Low-Q ferrite beads offer the best solutions for power supply filtering by attenuating high frequency power supply noise in a thin band. Because inductors store energy, high frequency energy can combine with capacitance in the circuit and generate ringing. Designs for high-speed digital circuits often use low-Q ferrite beads to isolate high frequencies between shared voltage supply rails and to meet target impedances. Connecting a ferrite bead in series with a power supply rail and as part of a low-pass filter network also helps with cutting high frequency power supply noise.
High-Q ferrite beads work for high-level resonance applications such as signal filtering in telecommunications and prevent interference from transferring either from a device or to a device. The High-Q beads work well for building RF oscillator and filter circuits that require high resonant elements and low losses.
From a design perspective, you should use ferrite beads that have well-defined temperature factors and that remain stable over time. Those characteristics allow the LC combination to operate as temperature changes. When PCB traces act as RF antennas, high-Q ferrite beads help to reduce electromagnetic interference emitted from the board. The beads also prevent interference from entering the circuit through the traces.
Using Ferrite Beads in Your PCB Design
As with any electronic component, you must choose a ferrite that has the characteristics that match your application. For example, you cannot use High-Q ferrite beads in power isolation circuits because of unwanted resonance. Because the undesired high frequency noise that requires attenuation must match with the resistive band of the ferrite, you must also recognize the source of the EMI and the range of unwanted frequencies. When you perform noise filtering circuit design and analysis, you can find an approximate value for the bead inductance and determine the resonant frequency cutoff.
In addition, you can check the manufacturer’s specifications for the ferrite bead impedance versus frequency response. Most manufacturers also include equivalent circuit models for ferrite beads that work for system simulations.
Proper utility of SPICE tools can also save time, increase performance and determine accuracy when working with ferrite beads. Power decoupling, high-frequency attenuation simulation, and representing the ferrite bead’s effect with RLC is particularly easy to achieve while increasing your circuit’s security and representation.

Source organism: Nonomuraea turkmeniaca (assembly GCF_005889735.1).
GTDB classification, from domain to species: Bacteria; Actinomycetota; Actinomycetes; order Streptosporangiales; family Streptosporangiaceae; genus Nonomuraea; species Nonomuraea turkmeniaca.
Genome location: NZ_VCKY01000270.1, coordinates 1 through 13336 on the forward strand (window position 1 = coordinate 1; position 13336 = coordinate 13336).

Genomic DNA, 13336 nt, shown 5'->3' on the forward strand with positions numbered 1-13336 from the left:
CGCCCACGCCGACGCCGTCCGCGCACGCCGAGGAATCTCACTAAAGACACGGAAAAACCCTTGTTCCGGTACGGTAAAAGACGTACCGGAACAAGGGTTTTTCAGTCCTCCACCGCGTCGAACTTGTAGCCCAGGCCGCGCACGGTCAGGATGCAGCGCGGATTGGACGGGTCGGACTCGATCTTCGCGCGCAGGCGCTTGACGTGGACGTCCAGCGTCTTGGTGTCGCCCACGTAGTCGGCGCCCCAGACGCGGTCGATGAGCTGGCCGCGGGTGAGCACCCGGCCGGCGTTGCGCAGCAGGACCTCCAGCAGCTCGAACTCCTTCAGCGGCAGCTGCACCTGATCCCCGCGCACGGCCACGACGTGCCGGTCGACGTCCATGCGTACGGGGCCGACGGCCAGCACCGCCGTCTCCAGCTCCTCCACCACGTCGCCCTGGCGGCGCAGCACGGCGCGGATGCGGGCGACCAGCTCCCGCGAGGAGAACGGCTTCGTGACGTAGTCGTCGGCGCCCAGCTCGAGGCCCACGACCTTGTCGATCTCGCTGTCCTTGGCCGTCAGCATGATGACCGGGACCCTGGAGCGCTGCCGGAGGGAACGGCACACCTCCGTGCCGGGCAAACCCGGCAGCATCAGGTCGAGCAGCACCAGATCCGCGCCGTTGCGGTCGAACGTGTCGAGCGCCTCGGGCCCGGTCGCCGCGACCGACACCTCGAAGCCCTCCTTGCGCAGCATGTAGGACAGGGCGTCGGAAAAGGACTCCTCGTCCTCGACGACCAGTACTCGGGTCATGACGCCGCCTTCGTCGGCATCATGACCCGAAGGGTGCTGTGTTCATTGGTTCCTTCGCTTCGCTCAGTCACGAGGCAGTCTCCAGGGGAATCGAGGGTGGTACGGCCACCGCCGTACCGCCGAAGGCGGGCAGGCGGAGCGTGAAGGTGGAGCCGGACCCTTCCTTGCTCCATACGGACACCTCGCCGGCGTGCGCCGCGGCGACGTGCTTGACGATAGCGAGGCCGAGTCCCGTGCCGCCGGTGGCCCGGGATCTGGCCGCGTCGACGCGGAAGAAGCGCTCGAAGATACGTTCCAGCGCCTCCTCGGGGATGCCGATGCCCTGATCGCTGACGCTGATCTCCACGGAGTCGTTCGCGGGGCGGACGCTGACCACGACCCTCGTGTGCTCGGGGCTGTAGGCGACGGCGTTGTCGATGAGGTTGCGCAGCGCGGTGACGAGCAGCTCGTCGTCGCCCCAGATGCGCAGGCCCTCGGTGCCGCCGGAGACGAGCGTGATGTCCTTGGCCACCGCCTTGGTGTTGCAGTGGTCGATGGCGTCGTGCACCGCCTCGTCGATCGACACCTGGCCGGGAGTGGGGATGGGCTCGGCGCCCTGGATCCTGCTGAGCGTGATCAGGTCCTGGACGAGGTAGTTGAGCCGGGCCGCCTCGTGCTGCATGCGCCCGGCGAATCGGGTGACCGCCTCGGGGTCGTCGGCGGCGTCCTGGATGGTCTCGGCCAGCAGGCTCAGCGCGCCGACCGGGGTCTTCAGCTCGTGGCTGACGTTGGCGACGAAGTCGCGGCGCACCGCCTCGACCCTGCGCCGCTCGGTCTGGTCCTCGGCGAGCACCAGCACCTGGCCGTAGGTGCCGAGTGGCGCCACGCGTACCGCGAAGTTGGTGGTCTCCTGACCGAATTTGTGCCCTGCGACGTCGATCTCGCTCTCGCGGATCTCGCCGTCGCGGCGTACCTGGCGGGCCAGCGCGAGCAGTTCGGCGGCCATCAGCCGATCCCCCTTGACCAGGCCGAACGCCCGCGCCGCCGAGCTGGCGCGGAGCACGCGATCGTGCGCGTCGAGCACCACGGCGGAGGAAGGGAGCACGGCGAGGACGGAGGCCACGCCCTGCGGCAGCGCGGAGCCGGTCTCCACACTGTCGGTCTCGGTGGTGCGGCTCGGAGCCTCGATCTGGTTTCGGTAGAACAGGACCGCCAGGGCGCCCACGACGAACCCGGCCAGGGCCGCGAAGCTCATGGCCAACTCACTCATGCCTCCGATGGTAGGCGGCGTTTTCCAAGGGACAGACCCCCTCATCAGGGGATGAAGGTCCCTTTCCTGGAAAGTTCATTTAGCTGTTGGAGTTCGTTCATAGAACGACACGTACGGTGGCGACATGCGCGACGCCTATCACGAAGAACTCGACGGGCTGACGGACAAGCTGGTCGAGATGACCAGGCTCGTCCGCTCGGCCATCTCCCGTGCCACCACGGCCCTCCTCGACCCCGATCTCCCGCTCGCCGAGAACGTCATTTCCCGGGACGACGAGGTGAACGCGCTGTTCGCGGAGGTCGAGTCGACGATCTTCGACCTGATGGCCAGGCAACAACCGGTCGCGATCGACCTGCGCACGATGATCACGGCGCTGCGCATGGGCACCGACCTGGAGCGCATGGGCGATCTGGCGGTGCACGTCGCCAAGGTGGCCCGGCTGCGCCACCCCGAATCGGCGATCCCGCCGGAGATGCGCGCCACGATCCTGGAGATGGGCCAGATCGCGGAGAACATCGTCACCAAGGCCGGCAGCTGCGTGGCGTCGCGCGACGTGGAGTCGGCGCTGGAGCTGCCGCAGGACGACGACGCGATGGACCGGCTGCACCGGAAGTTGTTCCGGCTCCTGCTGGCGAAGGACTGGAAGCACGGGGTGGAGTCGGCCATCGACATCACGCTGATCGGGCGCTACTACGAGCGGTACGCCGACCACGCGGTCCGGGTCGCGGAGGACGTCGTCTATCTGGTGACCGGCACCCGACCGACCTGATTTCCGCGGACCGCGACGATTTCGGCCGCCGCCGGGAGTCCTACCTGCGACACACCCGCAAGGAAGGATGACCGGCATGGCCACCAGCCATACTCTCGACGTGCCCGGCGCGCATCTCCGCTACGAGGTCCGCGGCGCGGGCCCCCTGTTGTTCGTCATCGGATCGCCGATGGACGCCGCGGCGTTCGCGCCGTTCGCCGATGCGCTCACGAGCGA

Manufacturing checks will be made easier if you know what you’re sending to your manufacturers
If your design places a ferrite bead with a decoupling capacitor in a dc-to-dc converter, resonance peaking can occur. With the ferrite bead inductance and the high Q decoupling capacitance forming a low-pass filter network, resonance peaking can happen at the switching frequencies for the converters and create crosstalk. Adding a large capacitor with a series damping resistor in the decoupling capacitor path can dampen the resonance without impacting the attenuation characteristics of the ferrite bead.
Manufacturers rate ferrite beads according to specific currents. Any amperage above the rated current may damage the ferrite bead. When the dc bias in a power supply circuit reaches above 30-40% of the rated current, ferrite beads saturate and lose the capability to suppress electromagnetic interference. With this, the effective inductance of ferrite beads may decrease by as much as 50%. An additional increase in dc bias can drive impedance down by 90%. You can use manufacturer-provided impedance versus load current curves to find ferrite beads that handle dc currents without reaching saturation or losing impedance.
With the resistive characteristics of ferrite beads in mind, you should also plan for voltage drops in your circuit. In addition, you also need to plan for heating that occurs as the ferrite dissipates high frequency energy. Always check the manufacturer’s specifications for the maximum DC current and the DC resistance rating. The ferrite bead that you select must have a DC current rating more than twice the value of the required current for the rail.
No matter what you are designing, if you are considering using a ferrite bead make sure that you have the simulation and analysis happening with your board before you ship it off for production. Cadence’s OrCAD PSpice simulator will be sure to provide you the analysis you need before and throughout your designing process.
If you’re looking to learn more about how Cadence has the solution for you, talk to us and our team of experts.